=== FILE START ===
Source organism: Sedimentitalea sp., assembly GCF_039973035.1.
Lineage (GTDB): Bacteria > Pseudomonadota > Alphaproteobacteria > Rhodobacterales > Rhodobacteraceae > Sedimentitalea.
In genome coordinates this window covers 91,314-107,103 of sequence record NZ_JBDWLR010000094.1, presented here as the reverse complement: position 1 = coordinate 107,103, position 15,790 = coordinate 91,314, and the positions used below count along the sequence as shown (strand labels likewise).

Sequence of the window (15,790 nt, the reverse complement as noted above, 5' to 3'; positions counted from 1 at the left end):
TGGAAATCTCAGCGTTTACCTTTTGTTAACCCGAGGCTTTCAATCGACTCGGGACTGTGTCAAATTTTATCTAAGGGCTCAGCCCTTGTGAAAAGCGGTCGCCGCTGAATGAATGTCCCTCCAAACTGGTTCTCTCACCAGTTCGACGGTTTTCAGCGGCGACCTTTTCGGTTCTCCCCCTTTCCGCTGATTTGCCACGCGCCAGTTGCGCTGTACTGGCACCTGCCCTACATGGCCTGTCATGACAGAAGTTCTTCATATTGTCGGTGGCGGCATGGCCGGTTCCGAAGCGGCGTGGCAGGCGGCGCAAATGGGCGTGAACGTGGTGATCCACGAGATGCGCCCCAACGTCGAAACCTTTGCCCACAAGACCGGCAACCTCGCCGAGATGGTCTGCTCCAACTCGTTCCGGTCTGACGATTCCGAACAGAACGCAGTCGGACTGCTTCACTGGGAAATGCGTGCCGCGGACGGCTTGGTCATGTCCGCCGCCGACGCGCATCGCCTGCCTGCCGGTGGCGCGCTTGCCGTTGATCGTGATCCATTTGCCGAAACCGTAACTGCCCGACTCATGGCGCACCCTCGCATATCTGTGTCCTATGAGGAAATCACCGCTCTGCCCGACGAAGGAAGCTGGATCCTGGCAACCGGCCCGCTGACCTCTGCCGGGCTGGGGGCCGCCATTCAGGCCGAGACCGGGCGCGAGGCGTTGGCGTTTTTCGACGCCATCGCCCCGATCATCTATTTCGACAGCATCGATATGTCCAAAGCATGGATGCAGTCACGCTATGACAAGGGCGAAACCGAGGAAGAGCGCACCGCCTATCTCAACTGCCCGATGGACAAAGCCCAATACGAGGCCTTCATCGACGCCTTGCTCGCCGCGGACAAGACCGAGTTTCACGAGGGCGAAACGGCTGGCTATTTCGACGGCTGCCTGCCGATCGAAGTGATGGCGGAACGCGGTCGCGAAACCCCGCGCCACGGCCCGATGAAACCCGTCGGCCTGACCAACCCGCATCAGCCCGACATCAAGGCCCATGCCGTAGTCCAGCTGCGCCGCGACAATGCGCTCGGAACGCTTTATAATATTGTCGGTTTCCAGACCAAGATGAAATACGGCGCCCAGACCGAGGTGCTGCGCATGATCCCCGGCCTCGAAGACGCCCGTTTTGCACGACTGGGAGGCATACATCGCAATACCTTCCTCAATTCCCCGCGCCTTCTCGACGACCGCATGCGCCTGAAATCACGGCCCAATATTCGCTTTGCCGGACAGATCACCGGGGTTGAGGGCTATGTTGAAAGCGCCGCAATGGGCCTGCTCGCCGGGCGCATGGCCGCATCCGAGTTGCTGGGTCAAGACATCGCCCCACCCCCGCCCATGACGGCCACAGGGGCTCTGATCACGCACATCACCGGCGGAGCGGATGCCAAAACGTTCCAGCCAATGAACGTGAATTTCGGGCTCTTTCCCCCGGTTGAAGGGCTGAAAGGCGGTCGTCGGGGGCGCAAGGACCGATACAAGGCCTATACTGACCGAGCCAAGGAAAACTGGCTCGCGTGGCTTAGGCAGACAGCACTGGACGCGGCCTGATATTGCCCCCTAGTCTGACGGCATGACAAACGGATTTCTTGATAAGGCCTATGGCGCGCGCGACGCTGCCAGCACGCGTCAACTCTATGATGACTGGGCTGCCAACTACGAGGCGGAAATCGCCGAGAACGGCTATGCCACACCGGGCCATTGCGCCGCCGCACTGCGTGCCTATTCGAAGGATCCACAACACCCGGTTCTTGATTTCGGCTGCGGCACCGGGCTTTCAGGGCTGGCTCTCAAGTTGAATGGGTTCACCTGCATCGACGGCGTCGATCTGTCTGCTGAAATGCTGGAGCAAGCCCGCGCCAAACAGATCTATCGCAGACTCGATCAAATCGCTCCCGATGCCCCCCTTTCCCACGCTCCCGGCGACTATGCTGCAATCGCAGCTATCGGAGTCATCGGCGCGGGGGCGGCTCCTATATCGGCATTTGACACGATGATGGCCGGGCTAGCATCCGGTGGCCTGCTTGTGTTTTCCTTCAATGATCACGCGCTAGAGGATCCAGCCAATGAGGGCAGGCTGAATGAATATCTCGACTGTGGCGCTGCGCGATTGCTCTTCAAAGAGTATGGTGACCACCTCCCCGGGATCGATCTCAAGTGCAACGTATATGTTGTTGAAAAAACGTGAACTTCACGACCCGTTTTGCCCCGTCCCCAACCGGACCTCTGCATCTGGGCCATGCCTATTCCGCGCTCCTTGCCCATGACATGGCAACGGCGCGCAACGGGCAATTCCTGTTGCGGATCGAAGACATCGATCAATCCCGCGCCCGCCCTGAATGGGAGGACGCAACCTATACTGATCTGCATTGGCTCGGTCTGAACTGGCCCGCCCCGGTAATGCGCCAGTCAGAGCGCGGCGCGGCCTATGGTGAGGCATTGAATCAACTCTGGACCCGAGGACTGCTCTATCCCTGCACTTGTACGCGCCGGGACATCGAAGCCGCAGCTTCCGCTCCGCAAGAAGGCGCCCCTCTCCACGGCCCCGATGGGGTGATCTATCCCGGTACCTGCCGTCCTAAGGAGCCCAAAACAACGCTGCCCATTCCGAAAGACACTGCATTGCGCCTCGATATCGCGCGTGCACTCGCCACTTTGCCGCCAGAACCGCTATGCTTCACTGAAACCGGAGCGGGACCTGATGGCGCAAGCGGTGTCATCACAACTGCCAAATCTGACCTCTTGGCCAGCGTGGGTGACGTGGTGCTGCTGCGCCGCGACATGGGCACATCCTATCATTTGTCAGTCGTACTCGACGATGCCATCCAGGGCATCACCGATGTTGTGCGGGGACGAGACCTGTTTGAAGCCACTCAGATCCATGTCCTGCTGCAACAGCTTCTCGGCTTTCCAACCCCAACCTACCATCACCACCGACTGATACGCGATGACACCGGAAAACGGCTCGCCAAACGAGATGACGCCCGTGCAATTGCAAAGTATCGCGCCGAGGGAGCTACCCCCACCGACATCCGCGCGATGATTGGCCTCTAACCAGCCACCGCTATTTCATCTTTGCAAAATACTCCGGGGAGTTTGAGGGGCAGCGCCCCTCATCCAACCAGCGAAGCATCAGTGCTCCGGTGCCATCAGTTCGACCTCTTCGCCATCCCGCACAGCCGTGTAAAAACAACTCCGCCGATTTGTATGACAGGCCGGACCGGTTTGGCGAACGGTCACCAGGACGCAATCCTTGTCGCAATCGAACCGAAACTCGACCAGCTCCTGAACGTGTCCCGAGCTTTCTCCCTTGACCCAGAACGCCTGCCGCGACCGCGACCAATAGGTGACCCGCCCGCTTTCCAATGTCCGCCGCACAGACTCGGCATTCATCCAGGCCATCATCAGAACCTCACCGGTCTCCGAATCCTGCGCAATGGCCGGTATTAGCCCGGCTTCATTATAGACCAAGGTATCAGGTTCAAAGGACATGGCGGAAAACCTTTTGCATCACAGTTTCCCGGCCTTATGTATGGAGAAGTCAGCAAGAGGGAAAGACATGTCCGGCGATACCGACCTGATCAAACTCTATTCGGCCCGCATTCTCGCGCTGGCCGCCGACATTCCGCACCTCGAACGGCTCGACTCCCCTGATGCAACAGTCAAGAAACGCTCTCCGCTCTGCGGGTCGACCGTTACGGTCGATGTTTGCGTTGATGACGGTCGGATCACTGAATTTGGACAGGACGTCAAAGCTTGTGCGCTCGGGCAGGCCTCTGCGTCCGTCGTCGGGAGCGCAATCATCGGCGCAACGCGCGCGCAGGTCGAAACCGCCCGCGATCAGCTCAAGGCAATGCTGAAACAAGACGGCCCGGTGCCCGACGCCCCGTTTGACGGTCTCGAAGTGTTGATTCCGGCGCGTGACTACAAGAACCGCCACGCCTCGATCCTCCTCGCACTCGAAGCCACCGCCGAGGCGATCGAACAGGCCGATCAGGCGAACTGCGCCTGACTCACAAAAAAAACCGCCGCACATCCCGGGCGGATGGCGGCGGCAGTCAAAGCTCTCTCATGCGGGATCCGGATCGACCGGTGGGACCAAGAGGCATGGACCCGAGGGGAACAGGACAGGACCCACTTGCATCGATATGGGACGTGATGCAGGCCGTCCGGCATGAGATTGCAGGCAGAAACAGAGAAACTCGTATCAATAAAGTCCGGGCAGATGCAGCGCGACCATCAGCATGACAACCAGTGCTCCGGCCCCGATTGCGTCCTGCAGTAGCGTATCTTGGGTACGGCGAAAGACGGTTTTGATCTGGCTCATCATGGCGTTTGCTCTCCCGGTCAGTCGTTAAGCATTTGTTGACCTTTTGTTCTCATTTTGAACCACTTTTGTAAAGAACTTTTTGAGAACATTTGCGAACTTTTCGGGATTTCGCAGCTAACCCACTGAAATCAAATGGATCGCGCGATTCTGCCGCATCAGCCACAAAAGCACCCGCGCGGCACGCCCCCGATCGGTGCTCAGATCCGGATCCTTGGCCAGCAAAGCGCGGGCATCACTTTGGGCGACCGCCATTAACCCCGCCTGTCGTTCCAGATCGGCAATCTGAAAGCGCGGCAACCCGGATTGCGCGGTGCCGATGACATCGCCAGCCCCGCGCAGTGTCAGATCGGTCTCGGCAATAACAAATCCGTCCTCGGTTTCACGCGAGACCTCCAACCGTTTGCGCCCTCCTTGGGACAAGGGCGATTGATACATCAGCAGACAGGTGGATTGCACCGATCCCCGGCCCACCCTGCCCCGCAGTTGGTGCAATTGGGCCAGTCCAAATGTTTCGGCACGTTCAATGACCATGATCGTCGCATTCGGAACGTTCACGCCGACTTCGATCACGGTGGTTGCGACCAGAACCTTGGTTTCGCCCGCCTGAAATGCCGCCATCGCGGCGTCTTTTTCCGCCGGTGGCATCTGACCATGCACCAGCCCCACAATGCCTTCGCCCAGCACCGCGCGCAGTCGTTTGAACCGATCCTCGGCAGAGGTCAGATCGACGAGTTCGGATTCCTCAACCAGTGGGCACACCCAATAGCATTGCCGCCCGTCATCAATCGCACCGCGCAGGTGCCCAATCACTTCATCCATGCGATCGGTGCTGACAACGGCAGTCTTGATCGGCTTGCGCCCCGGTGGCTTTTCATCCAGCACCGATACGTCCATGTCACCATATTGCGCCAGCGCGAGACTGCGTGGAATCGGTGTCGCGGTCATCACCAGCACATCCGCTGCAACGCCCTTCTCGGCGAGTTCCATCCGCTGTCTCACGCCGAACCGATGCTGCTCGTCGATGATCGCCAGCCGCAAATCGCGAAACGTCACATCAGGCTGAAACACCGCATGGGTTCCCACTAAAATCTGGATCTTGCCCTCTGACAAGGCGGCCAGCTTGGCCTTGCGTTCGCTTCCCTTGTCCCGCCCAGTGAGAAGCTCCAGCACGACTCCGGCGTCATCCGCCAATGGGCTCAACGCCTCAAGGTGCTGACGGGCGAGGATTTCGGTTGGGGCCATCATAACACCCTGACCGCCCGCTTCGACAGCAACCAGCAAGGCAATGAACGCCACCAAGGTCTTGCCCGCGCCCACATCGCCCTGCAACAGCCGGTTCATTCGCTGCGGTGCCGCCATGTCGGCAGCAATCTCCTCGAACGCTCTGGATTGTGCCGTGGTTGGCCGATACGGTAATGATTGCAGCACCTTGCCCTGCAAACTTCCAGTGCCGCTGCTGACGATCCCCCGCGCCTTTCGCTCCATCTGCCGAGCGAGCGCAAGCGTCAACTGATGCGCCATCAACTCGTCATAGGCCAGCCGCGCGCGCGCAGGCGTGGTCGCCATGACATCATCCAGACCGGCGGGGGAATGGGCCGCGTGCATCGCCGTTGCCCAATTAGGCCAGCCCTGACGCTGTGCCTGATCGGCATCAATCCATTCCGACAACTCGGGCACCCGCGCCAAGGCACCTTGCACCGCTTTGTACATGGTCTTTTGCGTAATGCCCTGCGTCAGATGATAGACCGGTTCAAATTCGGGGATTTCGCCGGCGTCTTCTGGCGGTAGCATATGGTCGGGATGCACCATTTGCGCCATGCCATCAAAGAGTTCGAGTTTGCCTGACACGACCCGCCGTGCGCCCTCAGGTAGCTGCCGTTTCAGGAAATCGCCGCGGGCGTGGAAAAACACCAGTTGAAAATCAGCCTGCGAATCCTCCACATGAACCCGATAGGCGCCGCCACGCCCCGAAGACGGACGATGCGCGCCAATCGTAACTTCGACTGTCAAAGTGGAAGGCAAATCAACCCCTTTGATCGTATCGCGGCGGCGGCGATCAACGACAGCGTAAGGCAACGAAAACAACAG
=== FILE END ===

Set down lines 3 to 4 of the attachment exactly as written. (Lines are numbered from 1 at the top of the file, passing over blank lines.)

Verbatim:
In genome coordinates this window covers 91,314-107,103 of sequence record NZ_JBDWLR010000094.1, presented here as the reverse complement: position 1 = coordinate 107,103, position 15,790 = coordinate 91,314, and the positions used below count along the sequence as shown (strand labels likewise).

Sequence of the window (15,790 nt, the reverse complement as noted above, 5' to 3'; positions counted from 1 at the left end):